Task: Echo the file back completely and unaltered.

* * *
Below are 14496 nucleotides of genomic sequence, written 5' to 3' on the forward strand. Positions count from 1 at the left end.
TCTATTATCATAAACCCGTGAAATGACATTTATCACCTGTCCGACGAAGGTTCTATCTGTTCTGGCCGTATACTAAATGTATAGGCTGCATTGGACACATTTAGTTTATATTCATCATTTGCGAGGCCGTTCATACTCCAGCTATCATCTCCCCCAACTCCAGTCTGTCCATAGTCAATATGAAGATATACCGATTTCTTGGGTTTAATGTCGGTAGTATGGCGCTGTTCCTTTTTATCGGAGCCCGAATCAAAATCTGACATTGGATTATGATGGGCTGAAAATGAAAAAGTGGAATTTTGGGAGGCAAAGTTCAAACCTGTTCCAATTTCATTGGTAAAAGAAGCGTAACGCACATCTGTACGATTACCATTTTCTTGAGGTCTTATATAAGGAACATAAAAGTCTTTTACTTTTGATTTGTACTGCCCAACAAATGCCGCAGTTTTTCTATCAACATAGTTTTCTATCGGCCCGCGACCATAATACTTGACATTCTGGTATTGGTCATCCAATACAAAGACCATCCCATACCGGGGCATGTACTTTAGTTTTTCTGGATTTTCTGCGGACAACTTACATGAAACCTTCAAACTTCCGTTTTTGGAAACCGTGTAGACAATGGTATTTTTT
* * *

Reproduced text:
Below are 14496 nucleotides of genomic sequence, written 5' to 3' on the forward strand. Positions count from 1 at the left end.
TCTATTATCATAAACCCGTGAAATGACATTTATCACCTGTCCGACGAAGGTTCTATCTGTTCTGGCCGTATACTAAATGTATAGGCTGCATTGGACACATTTAGTTTATATTCATCATTTGCGAGGCCGTTCATACTCCAGCTATCATCTCCCCCAACTCCAGTCTGTCCATAGTCAATATGAAGATATACCGATTTCTTGGGTTTAATGTCGGTAGTATGGCGCTGTTCCTTTTTATCGGAGCCCGAATCAAAATCTGACATTGGATTATGATGGGCTGAAAATGAAAAAGTGGAATTTTGGGAGGCAAAGTTCAAACCTGTTCCAATTTCATTGGTAAAAGAAGCGTAACGCACATCTGTACGATTACCATTTTCTTGAGGTCTTATATAAGGAACATAAAAGTCTTTTACTTTTGATTTGTACTGCCCAACAAATGCCGCAGTTTTTCTATCAACATAGTTTTCTATCGGCCCGCGACCATAATACTTGACATTCTGGTATTGGTCATCCAATACAAAGACCATCCCATACCGGGGCATGTACTTTAGTTTTTCTGGATTTTCTGCGGACAACTTACATGAAACCTTCAAACTTCCGTTTTTGGAAACCGTGTAGACAATGGTATTTTTT